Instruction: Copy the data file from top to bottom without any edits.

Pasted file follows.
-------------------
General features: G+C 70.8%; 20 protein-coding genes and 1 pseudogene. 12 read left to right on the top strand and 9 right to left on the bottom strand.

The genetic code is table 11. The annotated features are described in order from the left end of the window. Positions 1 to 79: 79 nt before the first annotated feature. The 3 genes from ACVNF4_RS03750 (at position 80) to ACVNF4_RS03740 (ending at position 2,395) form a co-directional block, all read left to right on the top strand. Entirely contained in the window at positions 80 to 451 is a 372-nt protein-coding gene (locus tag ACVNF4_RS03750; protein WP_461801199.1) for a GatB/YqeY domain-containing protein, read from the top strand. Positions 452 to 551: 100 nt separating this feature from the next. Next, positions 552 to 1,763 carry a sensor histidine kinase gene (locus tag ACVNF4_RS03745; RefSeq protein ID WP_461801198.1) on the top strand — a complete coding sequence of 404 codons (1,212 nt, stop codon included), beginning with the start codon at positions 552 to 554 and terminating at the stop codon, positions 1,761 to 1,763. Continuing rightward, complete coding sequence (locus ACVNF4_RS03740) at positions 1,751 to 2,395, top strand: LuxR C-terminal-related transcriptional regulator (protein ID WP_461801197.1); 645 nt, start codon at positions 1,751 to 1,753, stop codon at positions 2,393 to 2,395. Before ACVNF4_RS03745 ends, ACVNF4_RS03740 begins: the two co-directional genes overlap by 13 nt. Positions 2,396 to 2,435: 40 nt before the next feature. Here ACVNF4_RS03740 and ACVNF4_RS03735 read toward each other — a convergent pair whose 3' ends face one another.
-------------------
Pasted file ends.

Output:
General features: G+C 70.8%; 20 protein-coding genes and 1 pseudogene. 12 read left to right on the top strand and 9 right to left on the bottom strand.

The genetic code is table 11. The annotated features are described in order from the left end of the window. Positions 1 to 79: 79 nt before the first annotated feature. The 3 genes from ACVNF4_RS03750 (at position 80) to ACVNF4_RS03740 (ending at position 2,395) form a co-directional block, all read left to right on the top strand. Entirely contained in the window at positions 80 to 451 is a 372-nt protein-coding gene (locus tag ACVNF4_RS03750; protein WP_461801199.1) for a GatB/YqeY domain-containing protein, read from the top strand. Positions 452 to 551: 100 nt separating this feature from the next. Next, positions 552 to 1,763 carry a sensor histidine kinase gene (locus tag ACVNF4_RS03745; RefSeq protein ID WP_461801198.1) on the top strand — a complete coding sequence of 404 codons (1,212 nt, stop codon included), beginning with the start codon at positions 552 to 554 and terminating at the stop codon, positions 1,761 to 1,763. Continuing rightward, complete coding sequence (locus ACVNF4_RS03740) at positions 1,751 to 2,395, top strand: LuxR C-terminal-related transcriptional regulator (protein ID WP_461801197.1); 645 nt, start codon at positions 1,751 to 1,753, stop codon at positions 2,393 to 2,395. Before ACVNF4_RS03745 ends, ACVNF4_RS03740 begins: the two co-directional genes overlap by 13 nt. Positions 2,396 to 2,435: 40 nt before the next feature. Here ACVNF4_RS03740 and ACVNF4_RS03735 read toward each other — a convergent pair whose 3' ends face one another.